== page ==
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14 Responses to Free Speech

  1. Renae says:

    I think the issue comes from both “sides.” There are conservative talk shows that are full of hate, but that doesn’t mean they are criminal. The flaming and screaming doesn’t help anyone though.

    The divide will continue to spread as Americans grow in atheism and lawlessness. Politicians, especially the president, are supposed to unite us, but we can’t even agree on what freedom means anymore.

    And one more thought, blogs are an expression of free speech, so I’m glad you are taking advantage of it. Keep up the good work!

  2. Renae says:

    Oh, and just an aside, I really like Norman Rockwell’s series. Growing up I thought his work was so common. Now I hope some of the ideas expressed would grow in commonality.

  3. Jen says:

    Renae, there’s always two sides to be sure. I’m being a bit sarcastic in my sentence about “it’s only ‘hateful’ speech if…” –but to make a point that this issue is currently very unbalanced against traditional, conservative Christians.

    It’s becoming very clear that all the hard work on behalf of free speech done by liberals, Democrats, and the ACLU types over the past several decades, was never really about free speech, but about promoting their own moral agenda. If it was truly about free speech, those same folks would be defending conservative Christian free speech, but they are not. At least we can be thankful for all the groundwork they laid in setting legal precedent for free speech, which ironically now gets to be used to defend ourselves against THEM.

  4. Veggie Mom says:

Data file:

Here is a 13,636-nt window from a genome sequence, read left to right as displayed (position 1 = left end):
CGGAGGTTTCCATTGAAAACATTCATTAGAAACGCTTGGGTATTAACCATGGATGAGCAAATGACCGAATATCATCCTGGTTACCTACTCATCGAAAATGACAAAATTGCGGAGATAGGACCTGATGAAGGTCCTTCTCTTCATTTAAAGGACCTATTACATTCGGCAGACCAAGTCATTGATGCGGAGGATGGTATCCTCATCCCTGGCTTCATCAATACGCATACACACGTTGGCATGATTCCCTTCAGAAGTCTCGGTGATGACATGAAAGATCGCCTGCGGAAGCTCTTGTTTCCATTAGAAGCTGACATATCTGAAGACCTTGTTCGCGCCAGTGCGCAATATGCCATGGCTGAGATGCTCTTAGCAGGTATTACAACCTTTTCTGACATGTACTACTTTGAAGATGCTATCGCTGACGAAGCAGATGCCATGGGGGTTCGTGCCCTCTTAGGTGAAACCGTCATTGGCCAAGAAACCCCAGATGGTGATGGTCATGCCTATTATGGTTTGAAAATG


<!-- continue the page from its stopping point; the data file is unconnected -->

Even though some people’s comments–especially hate speech–offend me, I recognize the right of those Americans to hold those beliefs. These are the principals in the Bill of Rights upon which our great country was founded.

  5. Jen says:

    Veggie Mom, Exactly. I don’t promote saying vile, spiteful things to anyone. But in general, this is not what’s going on.

    What’s going on is large-scale propaganda, and I find this to be much more insidious than any vile thing a person could say about a different group of people. So suddenly, you have people simply stating their moral beliefs about sexual behavior, and it’s considered “hate.” I could cite so many cases in which peaceful protesters have been arrested, be it a pro-life or a pro-traditional family advocacy group, because of this propaganda.

    I was reading about Joseph Goebbels yesterday, Hitler’s propaganda minister who controlled all German radio, press, cinema, and theater. Here is a list of of Goebbels’ Principles of Propaganda. Granted, propaganda always comes from both sides. Granted, people claim you’re being “reactionary” by citing anything to do with Hitler. However, we’re absolutely foolish to not learn from history, and it’s completely appropriate to make these connections when there are clear parallels. (By the way, the left likes to use this list, too, to show how supposedly the Bush administration has used propaganda in the war in Iraq–like I said, propaganda is no respecter of political party.)

    Here is one of Goebbels’ principles of propaganda that I find relevant to the homosexual movement’s use of the phrase “hate.” Propaganda must label events and people with distinctive phrases or slogans. The label is critical to their campaign. If everyone becomes convinced/brainwashed into thinking that holding a certain religious/moral view on sexuality is “hateful” then one’s actions, speech, thoughts, and finally very self become targets of hatred (by the very movement that claims that YOU are the hater) and it’s really easy at that point to begin a campaign of aggression against the so-called “hater.”